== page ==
Poe’s Law

On the internet, you’re free to speak your mind, no matter how unquestionably and empirically retarded your opinion happens to be. However, because you’re putting your opinion out on the internet where everyone can see it, everything you say is going to be scrutinized, measured, and appraised for its content, on its own merits, and when what you say is found lacking, people are going to tell you so. Then make fun of you mercilessly for it. The whole internet gravitated toward this model, and for an excellent reason — it is a meritocracy on a global scale.

There’s one major problem with this setup, as illustrated on Pharyngula, and in the case of presenting religious arguments, it is codified in the concept of “Poe’s Law”: it is impossible to write a parody of a creationist trope that will not convince at least one reader that it’s a legitimate belief held by a real religious person. A corollary to this is that it’s impossible to distinguish parody from legitimate beliefs held by these god-bots, specifically because no matter how wacky or ridiculous the belief or illogical the behaviour, someone has done it, seriously and earnestly.

I have some religious friends. These are people who believe that God exists, but do not attempt to deny the vast tracts of knowledge developed through the millenia via the scientific method. They are reasonable, and reasoning, people. We don’t see eye to eye regarding the utility of the whole concept of believing in an anthropomorphic higher being, but I respect their beliefs a damn sight more than I do people who think the Bible is a history textbook and any science that refutes it must be wrong, and light years more than I respect the people who honestly think atheism is an evil worthy of being reported to the FBI.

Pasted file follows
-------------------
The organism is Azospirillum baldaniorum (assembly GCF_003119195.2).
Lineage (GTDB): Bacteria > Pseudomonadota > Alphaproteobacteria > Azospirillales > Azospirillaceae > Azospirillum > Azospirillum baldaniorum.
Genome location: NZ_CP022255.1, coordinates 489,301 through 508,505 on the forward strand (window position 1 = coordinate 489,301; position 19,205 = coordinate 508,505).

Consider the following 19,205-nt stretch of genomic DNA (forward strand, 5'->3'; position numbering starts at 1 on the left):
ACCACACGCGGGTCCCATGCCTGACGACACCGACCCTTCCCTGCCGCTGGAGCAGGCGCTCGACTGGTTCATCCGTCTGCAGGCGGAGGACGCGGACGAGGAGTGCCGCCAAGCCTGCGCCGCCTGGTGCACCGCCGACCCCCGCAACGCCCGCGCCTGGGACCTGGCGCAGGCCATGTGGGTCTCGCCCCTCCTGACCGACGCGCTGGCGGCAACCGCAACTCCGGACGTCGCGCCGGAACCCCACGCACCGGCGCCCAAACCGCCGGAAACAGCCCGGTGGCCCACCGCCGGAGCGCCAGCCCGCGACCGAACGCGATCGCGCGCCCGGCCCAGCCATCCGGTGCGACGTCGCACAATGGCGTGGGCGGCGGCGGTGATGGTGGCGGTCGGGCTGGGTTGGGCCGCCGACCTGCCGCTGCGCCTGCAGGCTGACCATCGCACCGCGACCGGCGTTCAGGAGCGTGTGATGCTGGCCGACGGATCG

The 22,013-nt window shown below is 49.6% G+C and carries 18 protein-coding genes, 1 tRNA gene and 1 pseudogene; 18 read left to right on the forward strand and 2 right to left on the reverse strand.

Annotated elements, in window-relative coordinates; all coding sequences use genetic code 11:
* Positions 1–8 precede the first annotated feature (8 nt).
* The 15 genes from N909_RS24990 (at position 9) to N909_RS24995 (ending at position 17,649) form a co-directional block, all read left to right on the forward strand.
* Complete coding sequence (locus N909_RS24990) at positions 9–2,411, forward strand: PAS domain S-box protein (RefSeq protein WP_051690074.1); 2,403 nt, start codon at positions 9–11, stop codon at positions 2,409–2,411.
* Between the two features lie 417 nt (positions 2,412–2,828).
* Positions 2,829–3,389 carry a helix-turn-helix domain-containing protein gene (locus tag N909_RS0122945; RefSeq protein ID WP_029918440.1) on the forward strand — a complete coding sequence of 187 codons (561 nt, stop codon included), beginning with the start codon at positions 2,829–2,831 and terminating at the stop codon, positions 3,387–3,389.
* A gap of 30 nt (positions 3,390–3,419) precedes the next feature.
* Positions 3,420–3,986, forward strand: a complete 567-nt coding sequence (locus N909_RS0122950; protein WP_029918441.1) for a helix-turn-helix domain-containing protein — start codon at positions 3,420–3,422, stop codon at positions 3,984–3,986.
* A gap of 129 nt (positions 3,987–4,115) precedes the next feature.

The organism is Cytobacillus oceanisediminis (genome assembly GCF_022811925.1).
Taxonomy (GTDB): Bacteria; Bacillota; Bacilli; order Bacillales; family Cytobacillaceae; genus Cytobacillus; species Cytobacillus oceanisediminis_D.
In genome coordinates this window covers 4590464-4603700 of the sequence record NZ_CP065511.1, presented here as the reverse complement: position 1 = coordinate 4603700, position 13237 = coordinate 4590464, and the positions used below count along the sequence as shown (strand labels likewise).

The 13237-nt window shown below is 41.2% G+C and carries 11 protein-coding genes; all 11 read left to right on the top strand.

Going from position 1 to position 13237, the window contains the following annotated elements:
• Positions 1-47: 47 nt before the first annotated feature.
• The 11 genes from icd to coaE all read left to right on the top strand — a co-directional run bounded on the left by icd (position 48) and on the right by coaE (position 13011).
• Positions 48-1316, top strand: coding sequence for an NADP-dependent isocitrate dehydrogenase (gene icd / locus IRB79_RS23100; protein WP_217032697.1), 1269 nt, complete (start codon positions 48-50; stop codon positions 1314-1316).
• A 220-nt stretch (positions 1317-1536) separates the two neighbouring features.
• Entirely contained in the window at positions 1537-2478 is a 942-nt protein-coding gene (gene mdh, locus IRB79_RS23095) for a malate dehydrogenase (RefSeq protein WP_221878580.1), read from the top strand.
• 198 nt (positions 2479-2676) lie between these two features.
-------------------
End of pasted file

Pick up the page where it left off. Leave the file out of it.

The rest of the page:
The problem with this particular letter is that it is so over the top and full of contradictions (e.g., that the girl’s father won’t let her into the house, yet the mother prays over her at night), that it seems almost obviously a Poe — that is to say, someone parodying fundamentalist beliefs. But what proof is there? The fact that there are logical contradictions? Those could be timeline issues stemming from poor story-telling skills. The over-the-top reaction to the daughter declaring herself an atheist? I once was confronted by some Jehovah’s Witnesses when I was first toying with the idea of coming out as an atheist, and I tried it out on these, the most fundamentalist of fundies, and they asked me why I would worship Satan when I knew it would cost me my everlasting soul — as though not believing in God (or by extension, Satan) meant that de facto I actually just hated God and was cheering on the other team; the fact that I came out to them only increased their proselytizing tenfold. These fundamentalist reactions are endemic to the level of indoctrination, and to the level of incuriosity that is instilled into these people over years and years of reinforcement that the holy book is the only piece of information that is, or will ever be, correct or true, for all eternity.

I know at least one religious friend of mine (a particular son of a preacher-man that you may be able to figure out if you’re a thorough reader of my earlier blog posts including comments), that refuses to debate online with me, probably partly because of the venue not lending well to being able to see the opponent’s emotions or elicit off-the-cuff remarks that usually get scrubbed out with the proofreading and polish that’s done on a blog post. This would provide him with a number of advantages over me, in that I seem much more empathetic when debating religion in person; trying not to offend while at the same time pointing out the inherent contradictions of the system of belief, and that I tend to make remarks that aren’t necessarily easily defensible when I get caught up in the heat of the moment.

I don’t blame him for wanting to keep these debates offline, not only for fear of misinterpreting the debate and hurting our friendship, but also because someone, somewhere out there, is going to call him a Poe. And if you really believe, that would probably be the most devastating critique to have levelled at you.

Poe’s Law

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